In re Appraisal of SWS Group, Inc.
Only days after deferring to the merger price in the PetSmart case, the Delaware Court of Chancery opted for the discounted cash flow analysis in the instant appraisal proceeding. This case, which featured a bank holding company, presented a challenge of how to account for the target’s excess regulatory capital. It also illustrates how an appraisal arbitrage strategy may backfire. Because Chancery decisions carry influence beyond Delaware, financial experts benefit from studying both opinions.
The target, SWS Group Inc. (SWS), was a small bank holding company that traded on the New York Stock Exchange. SWS had two business units: traditional banking and a brokerage business. The banking segment suffered during the recession, and federal regulators eventually limited its activities and imposed heightened capital requirements. In 2011, SWS entered into a credit agreement with two financial companies. One of them was Hilltop Securities, which ended up acquiring SWS in the contested merger. Under a credit agreement, the creditors made a $100 million senior unsecured loan in exchange for the right to purchase about 8.7 million shares of SWS common stock at $5.75 per share. Exercise of the warrants would eliminate the debt; otherwise, the loan would mature in five years. The agreement also gave both creditors the power to appoint a board member and a board “observer.” And a “merger covenant” prohibited SWS from undergoing a “fundamental change,” that is, from being sold.
From 2011 through 2014, management prepared annual budgets that were extrapolated out into three-year “strategic plans.” The underlying assumptions were that each annual budget for the individual years would be met, and there would be straight-line growth in revenue and profits. In actuality, SWS never met its individual-year budgets or the revenue and profits targets. However, it was able to achieve a termination of the regulators’ cease and desist order.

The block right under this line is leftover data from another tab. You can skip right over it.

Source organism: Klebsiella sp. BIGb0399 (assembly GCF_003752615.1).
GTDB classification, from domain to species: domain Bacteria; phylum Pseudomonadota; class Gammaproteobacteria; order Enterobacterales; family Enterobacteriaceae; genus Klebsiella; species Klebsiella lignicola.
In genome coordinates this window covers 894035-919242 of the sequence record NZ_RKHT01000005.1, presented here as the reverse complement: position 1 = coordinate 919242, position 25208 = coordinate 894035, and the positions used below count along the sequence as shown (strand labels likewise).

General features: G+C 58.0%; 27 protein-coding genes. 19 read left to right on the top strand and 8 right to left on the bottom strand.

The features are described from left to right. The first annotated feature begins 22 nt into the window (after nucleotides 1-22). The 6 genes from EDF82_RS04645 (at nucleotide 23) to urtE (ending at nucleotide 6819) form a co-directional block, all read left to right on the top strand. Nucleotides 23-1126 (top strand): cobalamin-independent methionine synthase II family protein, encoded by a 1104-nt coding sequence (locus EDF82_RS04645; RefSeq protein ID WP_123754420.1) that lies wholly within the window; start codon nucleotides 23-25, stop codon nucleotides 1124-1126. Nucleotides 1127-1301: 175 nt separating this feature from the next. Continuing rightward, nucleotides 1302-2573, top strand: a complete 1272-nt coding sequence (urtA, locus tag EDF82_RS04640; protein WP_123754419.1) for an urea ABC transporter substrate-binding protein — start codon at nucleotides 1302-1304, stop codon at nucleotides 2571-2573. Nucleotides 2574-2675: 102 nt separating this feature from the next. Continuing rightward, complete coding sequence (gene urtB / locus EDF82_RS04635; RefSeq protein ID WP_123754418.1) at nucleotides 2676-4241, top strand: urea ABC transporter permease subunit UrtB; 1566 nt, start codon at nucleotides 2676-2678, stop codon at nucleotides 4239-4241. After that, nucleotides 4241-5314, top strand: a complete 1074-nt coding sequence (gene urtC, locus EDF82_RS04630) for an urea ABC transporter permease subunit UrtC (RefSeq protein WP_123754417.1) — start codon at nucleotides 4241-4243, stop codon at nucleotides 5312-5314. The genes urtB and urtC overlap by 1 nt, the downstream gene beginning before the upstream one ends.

In early fall 2013, Hilltop began to pursue an acquisition of SWS without initially informing SWS of its interest. Hilltop viewed an acquisition from a synergistic perspective. After Hilltop made a public offer, two other bidders came forward. These went nowhere. During the sales process, Hilltop did not waive the merger covenant. Also, three months before the merger closed, the two creditors decided to exercise most of their warrants. This step eliminated about $87.5 million in the company’s debt, changed its capital structure, and enabled the creditors to vote the acquired shares in favor of the merger. The merger closed in January 2015. The final merger consideration was $6.92 per share.
The petitioners bought shares after the deal was announced, positioning themselves to dissent from the merger. The court noted a certain irony. While soliciting investments, the petitioners simultaneously warned that, if too many stockholders were to dissent from the merger, the merger might not close and they all would be invested in the company as a going concern. Here, though, the deal closed.